First a little clarification about the trojan: this infection is caused by a security flaw in Oracle's Java and isn't a whole per se in OS X. That said, the biggest surprise about the trojan for most people is that
Flashback has been around in one form or another for more than six months now.
As most of us know by now more than 600,000 Macs running OSX have been infected, so this isn't a tiny one-off threat. It's a bona fide Mac botnet.
This is really the first time Apple finds themselves in a position Microsoft has long ago mastered: how to handle the three prongs of dealing with a virus outbreak,
- security researchers
- virus writers
Unfortunately, it's really nothing more than,
Apple is developing software that will detect and remove the Flashback malware.
They do, however, give a good link on how to disable Java in your Mac's browser preferences.
Personally, I don't have Java enabled--never have--and if I find there's some content that requires Java, I turn it on manually for that one site then disable it again.
We'll make this a quick update: go patch your Adobe Reader / Adobe Acrobat. Now.
In fact, don't even bother reading the rest of this 'til you've updated.
Here's where to get the latest versions:
OK, so if you're still reading, you must've patched your Acrobat / Reader.
If not, you're in, "big, big trouble," as Mom would say.
The Register gives the scoop on the Adobe critical update, saying,
We haven't yet seen the exploit ourselves yet, so we don't know if the latest antivirus software updates protect against it, but (again thanks to The Register) we do know,Version 9.4.6 of the programs fix two memory-corruption bugs that Adobe says are 'being actively exploited in limited, targeted attacks in the wild' against machines running Windows.
"The same bugs are present in Mac and Unix versions of the applications, but there are no reports of machines running them being exploited.
"The bugs are also present in Reader X for Windows, but a security sandbox, which Adobe added last year to minimize the damage that results from code flaws, prevents the attacks from working.
...researchers from antivirus provider Symantec [maker of Norton Antivirus]warned that email-born attacks exploiting the flaw to install the Backdoor.Sykipot were detected as early as November 1.
So, if Symantec has been aware of this for more than six weeks, chances are good their software--and that of the other top antivirus software makers--is already protecting against these exploits.
With that in mind anytime I hear that attacks are being exploited in the wild, it means two things: update the affected software and double check that my antivirus software is updated.
We get a lot of questions to our "Ask the Experts" link. We answer 'em all.
Most times they're good questions. Some times they're great.
One such question came in today from Rich who asks,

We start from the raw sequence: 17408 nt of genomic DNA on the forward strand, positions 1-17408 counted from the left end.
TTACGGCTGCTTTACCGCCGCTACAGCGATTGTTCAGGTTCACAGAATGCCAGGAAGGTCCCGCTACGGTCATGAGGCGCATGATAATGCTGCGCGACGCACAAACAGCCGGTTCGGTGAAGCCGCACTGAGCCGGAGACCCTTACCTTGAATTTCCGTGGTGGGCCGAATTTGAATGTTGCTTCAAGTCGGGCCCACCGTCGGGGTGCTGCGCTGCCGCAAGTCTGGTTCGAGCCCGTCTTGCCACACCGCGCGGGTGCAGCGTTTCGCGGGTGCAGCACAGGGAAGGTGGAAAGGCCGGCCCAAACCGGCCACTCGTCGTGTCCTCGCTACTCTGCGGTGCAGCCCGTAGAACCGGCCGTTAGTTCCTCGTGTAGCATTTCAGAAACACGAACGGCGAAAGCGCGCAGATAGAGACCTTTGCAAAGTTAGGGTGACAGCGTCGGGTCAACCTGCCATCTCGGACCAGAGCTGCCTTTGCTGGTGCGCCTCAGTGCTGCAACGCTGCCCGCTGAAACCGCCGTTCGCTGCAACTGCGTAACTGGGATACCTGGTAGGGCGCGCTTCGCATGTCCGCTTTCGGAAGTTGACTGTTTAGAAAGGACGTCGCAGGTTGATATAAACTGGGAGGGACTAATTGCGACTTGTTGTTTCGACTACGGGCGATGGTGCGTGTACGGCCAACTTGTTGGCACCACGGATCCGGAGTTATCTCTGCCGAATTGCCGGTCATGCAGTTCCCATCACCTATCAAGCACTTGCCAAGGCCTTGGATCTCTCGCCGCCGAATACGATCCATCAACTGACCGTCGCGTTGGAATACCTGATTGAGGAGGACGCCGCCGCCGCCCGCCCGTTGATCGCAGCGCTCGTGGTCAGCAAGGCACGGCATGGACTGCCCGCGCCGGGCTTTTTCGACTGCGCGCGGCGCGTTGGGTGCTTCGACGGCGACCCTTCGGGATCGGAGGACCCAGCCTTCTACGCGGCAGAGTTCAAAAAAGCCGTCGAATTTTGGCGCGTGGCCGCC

Here's my reply:Which antivirus program and firewall can I use on a laptop with Windows 2000 Pro installed.
"The laptop hardware meets most programs requirements but most programs say XP or newer.
"My laptop works great as is and I would just like to have good antivirus and firewall protection.
This is definitely a tough question.
The problem is this: Windows 2000 (which was my favorite version of Windows) is SO far out-of-patch from Microsoft (it is almost 2012), even if you were to find antivirus software for it, which I quite doubt, the OS itself isn't being updated and thus can't be secured anymore.
If the underlying OS is insecure, all bets are off.
I say this with a background as former CTO of a publicly traded credit card processing company. These types of issues weren't just what-if scenarios there, but things I had to make policy about for my company and shareholders.
The bottom line: even back then I wouldn't have allowed someone to connect to my network with an OS that old, now you're taking about one that's, literally, 12 years old.
It just cannot be secured. Plain and simple.
Here's the next rub: the way the antivirus software "hooks" into the OS has changed even since XP. One malware researcher found the hooking method in XP could in some cases be circumvented and most any antivirus software bypassed. And this was with XP. Who knows what the story is with W2K.
Since Windows 2000, Microsoft has released:
- Windows XP
- Windows 2003 (servers)
- Windows Vista
- Windows 2008 (servers)
- Windows 7
So, as much as I'd love to recommend a product, I'd be doing you a disservice.
Here's why: the reason no antivirus company is making software for 2000 anymore is because if Microsoft isn't updating the underlying OS anymore, they A/V companies certainly aren't willing to put their necks on the line trying to defend what is, practically speaking, indefensible.
Further, most web browsers--the most common attack vector of viruses these days--are no longer supporting Windows 2000.
No matter where you look, the propeller heads have long decided to turn their backs on Win2K